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Intern Insider: Broadcast journalism major reassured 'Nightly' about future of field

If you read the blogs or listen to the pundits, it's easy to come away with the impression that journalism is a dying profession. Certainly, it seems newspapers are forever in financial turmoil.

Drew Smith has immersed himself in his internship with the "NBC Nightly News with Brian Williams."

So every once in a while students training to become professional news gatherers and reporters need a little reassurance. And that’s what senior broadcast journalism major Drew Smith received early during his summer internship with “NBC Nightly News with Brian Williams” in New York.

“The senior producers set up a bunch of question-and-answer sessions for us with legends in this business,” Smith says. “It’s a great opportunity to hear how they got their start and the amazing experiences they’ve had working for the network.

“One correspondent told us not to listen to the cynics who say journalism is dead. He said if we believe we can tell good stories, we will make it in this business.”

Yes, Smith has completed internships with news organizations in the past. Yes, he’s been a transformative leader with Phoenix14News, Elon’s weekly newscast, which has been named the best in the nation three of the last seven years. And yes, he’s been honored by the Broadcast Education Association for his broadcast journalism work.

But to Smith, a student passionate about news and assuredly preparing to enter the field upon his graduation from Elon in May 2011, the reinforcement was welcome.

“I took that advice to heart,” he says.

And the Nightly News, Smith gets to see firsthand how and why journalism continues to thrive. As an intern, he answers the newsroom’s main phones, prints scripts and rundowns and transcribes interviews as they feed in from the field. He works closely with producers and shadows them in the edit rooms. And occasionally, he says, he pounds pavement with digital journalists on local New York shoots.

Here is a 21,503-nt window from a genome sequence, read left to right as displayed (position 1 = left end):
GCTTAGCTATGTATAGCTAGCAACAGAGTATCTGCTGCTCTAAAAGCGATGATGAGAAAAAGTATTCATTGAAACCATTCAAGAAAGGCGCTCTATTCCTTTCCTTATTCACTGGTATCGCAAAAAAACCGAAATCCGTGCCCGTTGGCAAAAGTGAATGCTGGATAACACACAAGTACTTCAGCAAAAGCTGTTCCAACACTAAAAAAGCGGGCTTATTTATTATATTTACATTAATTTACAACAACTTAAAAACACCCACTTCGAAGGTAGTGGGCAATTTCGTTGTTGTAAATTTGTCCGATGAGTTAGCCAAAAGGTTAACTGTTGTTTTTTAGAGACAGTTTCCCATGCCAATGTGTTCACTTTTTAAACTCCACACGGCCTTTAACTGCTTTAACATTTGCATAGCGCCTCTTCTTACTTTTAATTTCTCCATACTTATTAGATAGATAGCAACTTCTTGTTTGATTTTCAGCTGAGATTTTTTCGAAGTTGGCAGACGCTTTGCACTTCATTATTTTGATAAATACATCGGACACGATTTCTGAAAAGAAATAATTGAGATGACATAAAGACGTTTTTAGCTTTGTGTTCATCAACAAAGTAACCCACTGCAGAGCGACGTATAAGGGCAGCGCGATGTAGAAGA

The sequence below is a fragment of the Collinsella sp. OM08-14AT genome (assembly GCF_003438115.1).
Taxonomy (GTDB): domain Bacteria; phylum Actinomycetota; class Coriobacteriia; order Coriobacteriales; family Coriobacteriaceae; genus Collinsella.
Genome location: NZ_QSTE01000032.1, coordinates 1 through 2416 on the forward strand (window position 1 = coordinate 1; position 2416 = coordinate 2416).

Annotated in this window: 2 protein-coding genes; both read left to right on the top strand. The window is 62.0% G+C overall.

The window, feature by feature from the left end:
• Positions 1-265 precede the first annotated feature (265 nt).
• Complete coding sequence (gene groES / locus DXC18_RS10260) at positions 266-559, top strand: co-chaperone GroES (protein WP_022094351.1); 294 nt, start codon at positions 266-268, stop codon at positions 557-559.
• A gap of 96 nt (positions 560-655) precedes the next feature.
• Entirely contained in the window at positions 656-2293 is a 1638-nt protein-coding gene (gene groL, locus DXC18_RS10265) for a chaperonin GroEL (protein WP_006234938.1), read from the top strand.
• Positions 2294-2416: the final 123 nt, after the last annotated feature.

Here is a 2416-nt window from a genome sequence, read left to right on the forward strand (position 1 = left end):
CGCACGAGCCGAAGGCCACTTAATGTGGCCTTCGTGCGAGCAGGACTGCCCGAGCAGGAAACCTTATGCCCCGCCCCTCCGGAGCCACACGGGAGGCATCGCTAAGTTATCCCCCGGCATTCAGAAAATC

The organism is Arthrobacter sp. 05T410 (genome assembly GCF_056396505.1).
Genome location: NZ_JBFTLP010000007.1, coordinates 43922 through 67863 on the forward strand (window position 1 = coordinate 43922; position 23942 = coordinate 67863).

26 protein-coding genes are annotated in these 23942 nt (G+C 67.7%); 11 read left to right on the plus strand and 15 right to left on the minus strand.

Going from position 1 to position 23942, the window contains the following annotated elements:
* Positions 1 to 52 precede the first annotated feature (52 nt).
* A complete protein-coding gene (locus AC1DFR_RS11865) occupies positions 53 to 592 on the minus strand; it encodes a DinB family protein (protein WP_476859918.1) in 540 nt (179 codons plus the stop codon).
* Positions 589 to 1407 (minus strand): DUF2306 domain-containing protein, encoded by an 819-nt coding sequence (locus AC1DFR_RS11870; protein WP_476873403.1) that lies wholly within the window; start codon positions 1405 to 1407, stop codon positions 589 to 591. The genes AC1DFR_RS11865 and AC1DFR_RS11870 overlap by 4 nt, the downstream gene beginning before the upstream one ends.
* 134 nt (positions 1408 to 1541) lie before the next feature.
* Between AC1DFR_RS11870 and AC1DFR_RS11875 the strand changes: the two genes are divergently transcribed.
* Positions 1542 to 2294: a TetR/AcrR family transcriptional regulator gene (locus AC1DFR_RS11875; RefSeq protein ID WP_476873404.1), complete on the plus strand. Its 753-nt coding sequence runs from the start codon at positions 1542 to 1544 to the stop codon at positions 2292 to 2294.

The entire experience has only helped buoy his interest in broadcast journalism, and because the producers value the interns, he says, they continue to receive tasks that require greater responsibility and effort.

“I love sitting in all the editorial meetings with the best professionals in this business and watching them handle big national stories,” Smith says. “Stories are always changing, new stories develop as the day goes on and this staff handles it so well.”

Smith has transitioned smoothly into his internship with the news institution because of the preparation he received from his classes at Elon and his three years with Phoenix14. He says he’s particularly benefitted from the video shooting and editing training he received in the classroom and in the field, which, he added, is a necessary skill set of journalists at NBC.

“Elon has given me great preparation for my internship here,” Smith says. “Nightly News values people who can write well. Elon and, specifically, my work with student media like Phoenix14News have built a good foundation for me when it comes to writing for television.”

Smith says he wants his summer with the Nightly News to help him improve his storytelling abilities. And one day, he hopes to return to 30 Rockefeller Plaza as a reporter for the program.

“This whole experience has been unreal,” he says. “The writing and production value of this show is top-notch. Working with these pros gives me the real hope about the future of this business. I just love this place. The second I leave the broadcast, I can’t wait to come back the next day.”

Intern Insider will run one to two times a week during the summer and will feature brief stories about some of the interns from the School of Communications or in School of Communications programs.

Colin Donohue,
6/25/2010 4:19 PM